For years, her name was treated as a shorthand joke: Lorena Bobbitt, the angry, crazy wife, a 22-year-old Ecuadorian immigrant who had cut off her husband John Wayne Bobbitt's penis with a kitchen knife while he slept in their Northern Virginia home. The June 1993 incident served as international tabloid fodder for months.
Rickey Ray Rector always had a troubled mind—as an adolescent, he fought regularly with peers, and by 17, he was a career criminal. But over the course of four days, his disturbing behavior reached its peak when Ray shot five people with a .38-caliber pistol.
The defendant, 22-year old Brandon Joyner, was charged with assaulting his 60-year old neighbor, David Turner, leaving him paralyzed and unable to speak. Joyner claimed he acted in self-defense—that Turner was drunk, belligerent and abusing his own disabled son-in-law when Joyner intervened. Joyner’s fate would hinge on multiple subjective factors in the murky and still-evolving world of self-defense laws in the U.S.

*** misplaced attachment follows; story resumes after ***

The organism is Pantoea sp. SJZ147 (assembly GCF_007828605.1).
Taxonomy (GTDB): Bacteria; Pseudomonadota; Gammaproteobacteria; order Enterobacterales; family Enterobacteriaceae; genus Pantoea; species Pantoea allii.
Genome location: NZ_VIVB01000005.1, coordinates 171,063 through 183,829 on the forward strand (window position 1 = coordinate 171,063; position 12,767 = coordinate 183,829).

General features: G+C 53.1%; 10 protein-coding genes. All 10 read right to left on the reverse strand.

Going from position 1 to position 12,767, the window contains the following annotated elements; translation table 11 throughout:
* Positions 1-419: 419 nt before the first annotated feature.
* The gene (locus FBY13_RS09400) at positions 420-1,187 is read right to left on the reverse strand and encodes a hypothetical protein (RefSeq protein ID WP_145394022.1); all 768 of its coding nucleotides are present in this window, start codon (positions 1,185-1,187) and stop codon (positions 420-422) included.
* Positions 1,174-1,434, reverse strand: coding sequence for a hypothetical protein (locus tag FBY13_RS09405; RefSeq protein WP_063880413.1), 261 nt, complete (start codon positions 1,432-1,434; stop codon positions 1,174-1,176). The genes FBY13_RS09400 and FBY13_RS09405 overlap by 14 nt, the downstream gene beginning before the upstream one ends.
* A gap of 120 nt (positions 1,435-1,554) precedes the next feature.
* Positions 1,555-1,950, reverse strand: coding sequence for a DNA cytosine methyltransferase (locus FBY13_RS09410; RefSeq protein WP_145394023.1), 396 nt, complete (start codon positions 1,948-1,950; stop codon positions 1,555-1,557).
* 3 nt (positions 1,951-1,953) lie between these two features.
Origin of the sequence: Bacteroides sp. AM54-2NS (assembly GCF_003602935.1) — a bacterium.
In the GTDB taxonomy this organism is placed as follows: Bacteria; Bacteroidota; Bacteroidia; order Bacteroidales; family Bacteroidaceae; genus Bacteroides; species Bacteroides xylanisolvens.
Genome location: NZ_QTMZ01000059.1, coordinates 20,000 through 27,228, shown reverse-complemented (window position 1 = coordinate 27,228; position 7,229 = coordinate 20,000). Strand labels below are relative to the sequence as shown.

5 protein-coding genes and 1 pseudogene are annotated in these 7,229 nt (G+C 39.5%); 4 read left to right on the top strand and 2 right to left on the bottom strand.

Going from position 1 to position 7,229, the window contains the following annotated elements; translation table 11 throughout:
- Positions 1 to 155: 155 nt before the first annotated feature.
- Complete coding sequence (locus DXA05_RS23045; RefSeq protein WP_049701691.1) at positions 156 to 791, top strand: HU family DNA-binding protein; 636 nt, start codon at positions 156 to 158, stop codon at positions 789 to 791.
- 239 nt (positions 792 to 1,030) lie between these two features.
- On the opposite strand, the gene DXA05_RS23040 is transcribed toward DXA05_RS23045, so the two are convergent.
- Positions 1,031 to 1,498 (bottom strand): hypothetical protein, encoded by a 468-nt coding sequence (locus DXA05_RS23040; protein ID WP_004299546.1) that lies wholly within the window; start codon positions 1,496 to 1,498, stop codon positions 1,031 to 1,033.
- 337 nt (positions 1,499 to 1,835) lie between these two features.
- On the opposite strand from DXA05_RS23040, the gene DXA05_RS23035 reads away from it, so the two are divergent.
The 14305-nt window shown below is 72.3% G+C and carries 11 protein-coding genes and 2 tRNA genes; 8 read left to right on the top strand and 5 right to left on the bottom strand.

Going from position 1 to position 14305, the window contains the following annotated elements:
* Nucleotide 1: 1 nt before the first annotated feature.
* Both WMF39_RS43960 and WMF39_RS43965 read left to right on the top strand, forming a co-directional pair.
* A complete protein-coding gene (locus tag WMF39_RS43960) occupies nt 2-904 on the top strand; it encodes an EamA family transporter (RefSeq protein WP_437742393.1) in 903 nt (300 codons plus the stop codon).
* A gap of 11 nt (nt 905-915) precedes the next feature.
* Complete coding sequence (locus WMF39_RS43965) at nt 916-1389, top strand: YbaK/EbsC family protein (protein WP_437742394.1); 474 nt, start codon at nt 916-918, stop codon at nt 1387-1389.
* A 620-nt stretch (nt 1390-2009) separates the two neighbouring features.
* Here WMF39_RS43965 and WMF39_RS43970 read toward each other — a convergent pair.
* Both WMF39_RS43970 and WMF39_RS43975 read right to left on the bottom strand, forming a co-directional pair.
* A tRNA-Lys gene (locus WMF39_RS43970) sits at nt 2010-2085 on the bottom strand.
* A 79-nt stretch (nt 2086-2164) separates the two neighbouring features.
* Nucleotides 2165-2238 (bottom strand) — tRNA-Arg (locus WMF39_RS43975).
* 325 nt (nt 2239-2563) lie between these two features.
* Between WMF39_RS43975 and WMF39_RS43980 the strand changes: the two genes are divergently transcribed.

On January 27, 2018, 34-year-old Bryan Lawson shot and killed his wife, Beth Lawson, in their Tennessee home, the explosively violent climax to their abusive relationship. Many would assume Bryan was the abuser, inflicting brutality against Beth. But it was actually Beth—a former National Guard service member—who regularly assaulted Bryan, who was disabled.